Even if the purchase from the supplier is a service, the registering of such invoices is important as the costs incurred in purchasing services for resale feature prominently in the Profit & Loss statement. Failing to enter such important information will lead to distorted results in other reports.
Paying Suppliers – For similar reasons as registering customer payments, the paying of suppliers needs to be registered meticulously. It often happens, when such information is not kept, that suppliers are either paid twice or none at all, leading to either late payment penalties, or lack of credit in the future. In addition, monitoring the credit facilities offered by suppliers is made easier when proper documentation is concerned. If used to the full, and payment is made at the last moment allowed by the supplier, interest saved in overdraft may be obtained.
Stock Control – For businesses that sell products (as opposed to services) keeping track of what is in stock and where is of utmost importance. How frustrating it is for prospective clients to find out that an item that is required is either out of stock or cannot be located in the warehouse. In addition, keeping a correct and up to date register on stock is important as this will make it possible to calculate the value of the stock held. In addition, a number of business indicators can be extracted from stock information.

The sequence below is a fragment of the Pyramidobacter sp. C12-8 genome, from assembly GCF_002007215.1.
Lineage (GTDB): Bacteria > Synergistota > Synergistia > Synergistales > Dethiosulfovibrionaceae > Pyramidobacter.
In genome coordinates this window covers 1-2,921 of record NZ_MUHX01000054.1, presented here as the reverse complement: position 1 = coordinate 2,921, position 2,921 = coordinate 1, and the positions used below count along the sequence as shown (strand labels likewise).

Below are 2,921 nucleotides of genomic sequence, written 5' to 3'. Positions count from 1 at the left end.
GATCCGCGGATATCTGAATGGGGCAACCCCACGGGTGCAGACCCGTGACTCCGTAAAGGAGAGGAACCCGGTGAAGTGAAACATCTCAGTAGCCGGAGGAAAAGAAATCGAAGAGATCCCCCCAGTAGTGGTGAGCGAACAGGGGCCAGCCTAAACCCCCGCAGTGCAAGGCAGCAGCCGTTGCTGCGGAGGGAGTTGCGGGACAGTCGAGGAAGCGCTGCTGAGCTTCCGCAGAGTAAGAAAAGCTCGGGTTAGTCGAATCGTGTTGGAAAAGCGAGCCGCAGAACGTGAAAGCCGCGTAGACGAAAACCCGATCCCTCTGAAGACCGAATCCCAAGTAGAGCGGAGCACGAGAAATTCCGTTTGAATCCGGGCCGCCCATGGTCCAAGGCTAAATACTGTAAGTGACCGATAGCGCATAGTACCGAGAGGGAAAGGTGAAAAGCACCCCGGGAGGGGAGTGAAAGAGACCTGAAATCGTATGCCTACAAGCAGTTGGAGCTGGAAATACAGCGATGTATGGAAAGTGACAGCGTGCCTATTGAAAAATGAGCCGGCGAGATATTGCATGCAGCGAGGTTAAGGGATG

Bank Deposits – The registering of bank deposits is another step in the business cycle. This process will contribute towards the completion of the bank reconciliation process.
Level 2: Must Have Studied Accounting
Registering Supplier Invoices that cover services and items to be used to run the business (i.e. items & services not for resale)
Not all supplier invoices are treated the same. This is because different purchases for a business are treated differently. There are mainly three types of invoices. The first are invoices that are issued to a business relate to raw material or items that are for resale. This type of invoice was covered in Level 1. The second type of invoice is the one that is related to services delivered to the business, e.g. Water and Electricity bills; Telecommunications bills; Office repairs and other similar services. The third type of invoice is that are issued towards a Capital expense, for example the purchase of Machinery or Office Furniture.
Registering Capital Expenses – these entries affect the Fixed Assets of the business and many times also require a plan on their depreciation.
Level 3: Qualified in Accounting / Bookkeeping
A qualified accountant and a bookkeeper would have enough knowhow of the company law and tax law to be able to check all the above entries as well decide on other transactions of type not covered above.
Taking the relationship with your accountant to the next level.
As explained above there are a number of ways that your accountant may be taking advantage of you. It is because of this that we highly recommend that you invest in a strong relationship with your accountant. Having a financial expert assisting you and your management team is a strong and useful asset that will help drive your business growth.